This week we have Intero President & CEO Gino Blefari examining President Obama’s idea of helping homeowners save money through expanding programs to assist them with refinancing their mortgages:

We haven’t heard much from President Obama this summer on the housing market – other than ideas for fixing the Fannie Mae/Freddie Mac problem. He’s certainly had a lot of other things to deal with. But he ended the silence in his speech on jobs last week when he said that he’s looking to broaden U.S. homeowners’ access to mortgage refinancing as a way to get more money back in their pockets.

This wasn’t terribly exciting to hear since we’ve already seen some pretty big failed attempts at “refinancing” away the housing problem. In fact, the real housing news in the President’s speech was the $447 billion jobs package itself. We all know that jobs are the real answer to cleaning up the national housing recession.

Still, Obama believes that by broadening refinancing, the average family can save more than $2,000 a year – a much-needed boost for many. In fact, with average rates on long-term fixed-rate mortgages at ridiculously low levels – 4.12% on a 30-year fixed last week – refinancing does seem like a great option for the economy. So, what is the problem? Why aren’t millions of people already refinancing their loans? Why does the government even need to create a special refinancing program?

The problem has been that even with rates as low as they are, many homeowners have been shut out of refinancing because they either have shoddy credit histories or owe more on their original mortgage than their home is worth. What the government is trying to do now is remove these and other barriers. White House officials said in news reports on the topic that the U.S. Treasury was in talks with Fannie Mae, Freddie Mac and the Federal Housing Finance Agency about ways to open up refinancing.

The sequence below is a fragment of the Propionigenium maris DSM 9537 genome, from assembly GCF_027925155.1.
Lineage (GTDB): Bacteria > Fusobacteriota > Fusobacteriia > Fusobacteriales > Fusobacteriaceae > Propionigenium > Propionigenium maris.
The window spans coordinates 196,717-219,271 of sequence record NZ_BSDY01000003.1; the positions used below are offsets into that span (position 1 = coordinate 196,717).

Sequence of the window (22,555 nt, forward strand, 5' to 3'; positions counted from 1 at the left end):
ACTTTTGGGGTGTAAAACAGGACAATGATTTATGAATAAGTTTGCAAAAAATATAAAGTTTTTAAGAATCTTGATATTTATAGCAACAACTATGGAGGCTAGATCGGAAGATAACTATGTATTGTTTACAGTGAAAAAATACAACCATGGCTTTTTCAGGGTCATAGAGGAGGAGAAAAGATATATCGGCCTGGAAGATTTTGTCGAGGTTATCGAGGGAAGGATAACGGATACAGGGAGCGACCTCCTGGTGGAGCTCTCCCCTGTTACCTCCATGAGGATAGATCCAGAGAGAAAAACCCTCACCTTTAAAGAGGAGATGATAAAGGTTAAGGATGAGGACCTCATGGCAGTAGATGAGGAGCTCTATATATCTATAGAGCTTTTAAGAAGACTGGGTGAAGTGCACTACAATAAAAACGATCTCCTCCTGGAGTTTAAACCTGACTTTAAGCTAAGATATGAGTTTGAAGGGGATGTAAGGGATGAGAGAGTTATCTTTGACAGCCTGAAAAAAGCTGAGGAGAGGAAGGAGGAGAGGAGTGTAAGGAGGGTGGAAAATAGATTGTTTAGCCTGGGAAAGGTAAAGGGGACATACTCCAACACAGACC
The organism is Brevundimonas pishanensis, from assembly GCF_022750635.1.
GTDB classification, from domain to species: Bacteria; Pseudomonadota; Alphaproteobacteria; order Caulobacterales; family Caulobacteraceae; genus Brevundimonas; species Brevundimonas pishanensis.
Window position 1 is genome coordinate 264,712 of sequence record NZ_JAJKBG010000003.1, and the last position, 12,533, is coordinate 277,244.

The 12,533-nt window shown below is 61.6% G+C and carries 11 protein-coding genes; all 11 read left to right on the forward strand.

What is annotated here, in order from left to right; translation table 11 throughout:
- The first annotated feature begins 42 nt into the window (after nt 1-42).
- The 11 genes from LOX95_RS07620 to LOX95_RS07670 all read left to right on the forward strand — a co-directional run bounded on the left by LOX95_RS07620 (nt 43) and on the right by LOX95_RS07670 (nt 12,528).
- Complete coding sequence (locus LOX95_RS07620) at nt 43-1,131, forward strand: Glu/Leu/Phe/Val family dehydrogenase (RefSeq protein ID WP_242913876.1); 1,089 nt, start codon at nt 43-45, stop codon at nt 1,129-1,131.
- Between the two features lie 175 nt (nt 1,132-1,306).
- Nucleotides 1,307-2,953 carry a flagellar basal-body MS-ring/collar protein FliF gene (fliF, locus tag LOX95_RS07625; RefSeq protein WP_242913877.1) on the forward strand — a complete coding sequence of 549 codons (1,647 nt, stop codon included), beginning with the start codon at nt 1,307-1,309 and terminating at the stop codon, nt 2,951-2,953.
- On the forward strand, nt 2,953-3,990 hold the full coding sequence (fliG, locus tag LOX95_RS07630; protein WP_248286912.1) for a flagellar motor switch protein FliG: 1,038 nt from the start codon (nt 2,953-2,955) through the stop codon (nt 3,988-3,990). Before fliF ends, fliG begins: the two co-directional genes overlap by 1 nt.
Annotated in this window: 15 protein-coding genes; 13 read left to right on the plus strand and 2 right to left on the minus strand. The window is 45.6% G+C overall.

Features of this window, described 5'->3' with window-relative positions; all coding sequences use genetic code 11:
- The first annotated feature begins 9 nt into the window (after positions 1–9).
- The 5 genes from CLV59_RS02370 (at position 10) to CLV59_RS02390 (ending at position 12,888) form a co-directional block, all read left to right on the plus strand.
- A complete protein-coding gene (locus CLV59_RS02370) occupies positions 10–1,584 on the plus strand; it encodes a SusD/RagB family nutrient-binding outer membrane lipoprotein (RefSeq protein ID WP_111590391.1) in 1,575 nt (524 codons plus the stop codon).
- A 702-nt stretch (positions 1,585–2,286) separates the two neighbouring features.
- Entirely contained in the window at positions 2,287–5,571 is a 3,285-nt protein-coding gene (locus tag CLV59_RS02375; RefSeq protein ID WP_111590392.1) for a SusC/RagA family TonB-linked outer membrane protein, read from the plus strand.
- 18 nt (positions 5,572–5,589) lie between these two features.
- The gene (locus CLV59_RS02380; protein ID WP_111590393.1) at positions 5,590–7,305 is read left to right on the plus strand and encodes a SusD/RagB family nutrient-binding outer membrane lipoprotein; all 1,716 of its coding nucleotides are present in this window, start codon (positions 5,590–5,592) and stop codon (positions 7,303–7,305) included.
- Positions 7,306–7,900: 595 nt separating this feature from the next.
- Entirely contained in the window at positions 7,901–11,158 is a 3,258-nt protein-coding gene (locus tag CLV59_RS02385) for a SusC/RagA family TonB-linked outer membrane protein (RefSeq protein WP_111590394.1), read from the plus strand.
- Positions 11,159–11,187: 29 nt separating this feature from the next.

The problem with simply removing these barriers to refinancing is that it could cause investors in the mortgage market to lose billions of dollars. Some also say it could put Fannie and Freddie at greater financial risk. It will come down to weighing cost versus benefit: Will that extra $2,000 per year for the average homeowner be enough to save him? And is that worth turning off many more investors who will lose much more than that?

The administration hasn’t released any specifics of how a new refinancing program would work or how it would affect the mortgage industry. But they expect to begin releasing details over the next several weeks.

Refinancing is a great idea and a great privilege to those homeowners for whom it makes sense. But, at some point in this plan, I hope we see more scrutiny of the overall benefit of a government-supported program to help the overall housing economy. We have real problems in the national housing market that affect real people; I’d hate to see it continue to be just another political platform to stand on.